In Sizemore v. Continental Cas. Co, the Oklahoma Supreme Court said that if a workers compensation insurer refused to pay benefits when due, the employee could get a certification from the workers comp court about the amount of benefits due. From there, the employee could either (1) file a certified copy of the certification order, with the award attached, in the district court as a judgment and proceed to execution pursuant to section 42(A) or (2) the claimant may file a claim in tort for the insurer's bad faith -- in which case, the amount of unpaid benefits would be part of the damages.
But what about the employee who was ordered to receive treatment, which the insurance company did not provide? That is the situation in SUMMERS v. ZURICH AMERICAN INSUR. CO.,just decided by the Oklahoma Supreme Court. Since there is no monetary award to garnish, the court decides that the only recourse for a worker in that situation is to proceed directly with a bad faith action.
A claimant who has obtained an order certifying that non-monetary benefits have not been provided as ordered does not have the option of enforcing the award as a judgment in the district court. See Okla. Stat. tit. 85, § 42(A). That claimant's remedy is to proceed with a tort claim for bad faith in district court.
The "bad faith conduct by a workers' compensation insurer in refusing to pay an award of benefits to an injured worker is judged by the same standard as bad faith conduct by any other insurer." Id. citing Badillo v. Mid Century Ins. Co., 2005 OK 48, ¶ 28, 121 P.3d 1080, 1094 ("the minimum level of culpability necessary for liability against an insurer to attach is more than simple negligence, but less than the reckless conduct necessary to sanction a punitive damage award against said insurer").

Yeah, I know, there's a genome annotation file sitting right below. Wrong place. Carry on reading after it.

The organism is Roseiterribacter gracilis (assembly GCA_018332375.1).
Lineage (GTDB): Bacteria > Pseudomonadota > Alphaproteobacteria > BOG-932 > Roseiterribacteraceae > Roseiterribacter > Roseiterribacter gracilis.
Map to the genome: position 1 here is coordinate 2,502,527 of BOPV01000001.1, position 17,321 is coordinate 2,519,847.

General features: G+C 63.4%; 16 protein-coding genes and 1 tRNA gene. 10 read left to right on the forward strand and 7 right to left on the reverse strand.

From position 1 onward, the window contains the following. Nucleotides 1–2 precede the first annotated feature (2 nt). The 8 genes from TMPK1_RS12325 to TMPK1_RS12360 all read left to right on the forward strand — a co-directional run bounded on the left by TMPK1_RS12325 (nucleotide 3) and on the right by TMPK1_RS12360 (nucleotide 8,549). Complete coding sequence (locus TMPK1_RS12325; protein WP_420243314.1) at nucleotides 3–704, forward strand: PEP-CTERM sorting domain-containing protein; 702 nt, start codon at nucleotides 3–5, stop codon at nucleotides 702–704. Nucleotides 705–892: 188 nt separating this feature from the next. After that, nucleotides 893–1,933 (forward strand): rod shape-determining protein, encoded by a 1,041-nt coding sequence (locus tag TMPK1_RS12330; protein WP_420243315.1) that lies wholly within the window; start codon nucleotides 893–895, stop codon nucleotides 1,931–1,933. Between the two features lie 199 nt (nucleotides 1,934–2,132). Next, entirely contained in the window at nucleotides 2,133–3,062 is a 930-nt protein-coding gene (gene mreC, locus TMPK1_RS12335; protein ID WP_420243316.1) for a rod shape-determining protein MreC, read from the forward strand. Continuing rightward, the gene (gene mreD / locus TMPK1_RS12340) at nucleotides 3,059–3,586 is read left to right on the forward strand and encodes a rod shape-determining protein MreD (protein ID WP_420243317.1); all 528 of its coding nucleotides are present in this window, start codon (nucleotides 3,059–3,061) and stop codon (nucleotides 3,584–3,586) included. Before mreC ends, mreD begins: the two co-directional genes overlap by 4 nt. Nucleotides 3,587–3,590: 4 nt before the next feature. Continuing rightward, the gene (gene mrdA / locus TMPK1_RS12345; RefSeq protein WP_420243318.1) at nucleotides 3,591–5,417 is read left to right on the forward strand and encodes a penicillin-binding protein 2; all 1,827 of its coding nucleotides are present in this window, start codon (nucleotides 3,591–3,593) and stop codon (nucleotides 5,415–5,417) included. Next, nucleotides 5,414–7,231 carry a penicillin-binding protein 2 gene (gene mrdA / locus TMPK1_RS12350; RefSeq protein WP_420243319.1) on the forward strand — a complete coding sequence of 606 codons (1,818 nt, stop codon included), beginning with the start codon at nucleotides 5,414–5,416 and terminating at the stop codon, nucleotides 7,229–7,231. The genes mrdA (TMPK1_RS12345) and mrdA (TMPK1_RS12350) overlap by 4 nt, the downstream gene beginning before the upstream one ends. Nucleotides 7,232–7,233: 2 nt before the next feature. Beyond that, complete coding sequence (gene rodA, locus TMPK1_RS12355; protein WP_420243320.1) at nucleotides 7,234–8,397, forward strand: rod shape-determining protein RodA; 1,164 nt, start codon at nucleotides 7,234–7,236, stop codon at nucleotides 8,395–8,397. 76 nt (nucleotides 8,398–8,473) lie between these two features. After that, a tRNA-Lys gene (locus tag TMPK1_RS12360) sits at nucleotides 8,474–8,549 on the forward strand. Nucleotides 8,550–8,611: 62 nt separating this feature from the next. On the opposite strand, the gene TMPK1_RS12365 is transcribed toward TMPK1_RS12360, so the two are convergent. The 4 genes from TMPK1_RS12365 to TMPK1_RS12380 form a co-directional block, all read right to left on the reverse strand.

It should be noted, however, that the workers comp insurer is only liable for bad faith after notice and a hearing in the workers comp court. In Summers the court found that there were fact issues precluding dismissal.
In Gaither v. Allstate Insurance Company, the Gaithers sued Allstate for bad faith for failing to pay them under their UM coverage. Summary judgment to Allstate was affirmed on appeal.
The Gaithers with their children stopped at a convenience store to get drinks. There was an altercation inside the store and Mr. Ramirez ran out, grabbed Mrs. Gaither, and put a gun to her head. One child was still in the car, but got away; and Mrs. Gaither was able to get away as well. Mr. Ramirez then drove off and crashed the car. Allstate paid for the car and also paid for medical expenses under its medical payments coverage. But Allstate refused to pay UM to the Gaithers for their injuries. The trial court granted summary judgment to Allstate on all claims: